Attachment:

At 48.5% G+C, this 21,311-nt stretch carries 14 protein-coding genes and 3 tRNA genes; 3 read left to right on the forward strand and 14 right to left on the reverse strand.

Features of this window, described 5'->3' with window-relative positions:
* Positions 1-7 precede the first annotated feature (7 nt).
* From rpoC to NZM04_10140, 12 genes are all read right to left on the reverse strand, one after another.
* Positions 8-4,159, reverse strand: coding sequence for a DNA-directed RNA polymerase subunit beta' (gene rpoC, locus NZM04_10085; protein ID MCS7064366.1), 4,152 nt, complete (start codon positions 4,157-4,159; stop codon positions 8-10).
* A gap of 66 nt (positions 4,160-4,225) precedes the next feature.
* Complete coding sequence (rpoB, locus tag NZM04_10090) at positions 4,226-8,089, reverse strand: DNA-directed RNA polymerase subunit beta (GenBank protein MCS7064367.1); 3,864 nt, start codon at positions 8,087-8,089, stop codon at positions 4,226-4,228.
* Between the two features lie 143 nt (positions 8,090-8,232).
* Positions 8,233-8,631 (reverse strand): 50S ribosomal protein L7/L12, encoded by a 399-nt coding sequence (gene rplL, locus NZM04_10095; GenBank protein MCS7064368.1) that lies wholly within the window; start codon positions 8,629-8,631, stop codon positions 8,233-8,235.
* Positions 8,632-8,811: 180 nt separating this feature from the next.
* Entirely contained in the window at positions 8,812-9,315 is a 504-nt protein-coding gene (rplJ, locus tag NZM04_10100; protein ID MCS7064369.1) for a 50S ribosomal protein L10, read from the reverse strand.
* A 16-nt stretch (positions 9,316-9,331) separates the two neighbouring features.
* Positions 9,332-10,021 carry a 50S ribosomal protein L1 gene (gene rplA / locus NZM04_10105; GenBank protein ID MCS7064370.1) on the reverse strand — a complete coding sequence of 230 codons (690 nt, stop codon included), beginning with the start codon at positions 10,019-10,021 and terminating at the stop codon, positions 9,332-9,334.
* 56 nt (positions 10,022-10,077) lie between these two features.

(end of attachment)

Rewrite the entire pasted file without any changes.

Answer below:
At 48.5% G+C, this 21,311-nt stretch carries 14 protein-coding genes and 3 tRNA genes; 3 read left to right on the forward strand and 14 right to left on the reverse strand.

Features of this window, described 5'->3' with window-relative positions:
* Positions 1-7 precede the first annotated feature (7 nt).
* From rpoC to NZM04_10140, 12 genes are all read right to left on the reverse strand, one after another.
* Positions 8-4,159, reverse strand: coding sequence for a DNA-directed RNA polymerase subunit beta' (gene rpoC, locus NZM04_10085; protein ID MCS7064366.1), 4,152 nt, complete (start codon positions 4,157-4,159; stop codon positions 8-10).
* A gap of 66 nt (positions 4,160-4,225) precedes the next feature.
* Complete coding sequence (rpoB, locus tag NZM04_10090) at positions 4,226-8,089, reverse strand: DNA-directed RNA polymerase subunit beta (GenBank protein MCS7064367.1); 3,864 nt, start codon at positions 8,087-8,089, stop codon at positions 4,226-4,228.
* Between the two features lie 143 nt (positions 8,090-8,232).
* Positions 8,233-8,631 (reverse strand): 50S ribosomal protein L7/L12, encoded by a 399-nt coding sequence (gene rplL, locus NZM04_10095; GenBank protein MCS7064368.1) that lies wholly within the window; start codon positions 8,629-8,631, stop codon positions 8,233-8,235.
* Positions 8,632-8,811: 180 nt separating this feature from the next.
* Entirely contained in the window at positions 8,812-9,315 is a 504-nt protein-coding gene (rplJ, locus tag NZM04_10100; protein ID MCS7064369.1) for a 50S ribosomal protein L10, read from the reverse strand.
* A 16-nt stretch (positions 9,316-9,331) separates the two neighbouring features.
* Positions 9,332-10,021 carry a 50S ribosomal protein L1 gene (gene rplA / locus NZM04_10105; GenBank protein ID MCS7064370.1) on the reverse strand — a complete coding sequence of 230 codons (690 nt, stop codon included), beginning with the start codon at positions 10,019-10,021 and terminating at the stop codon, positions 9,332-9,334.
* 56 nt (positions 10,022-10,077) lie between these two features.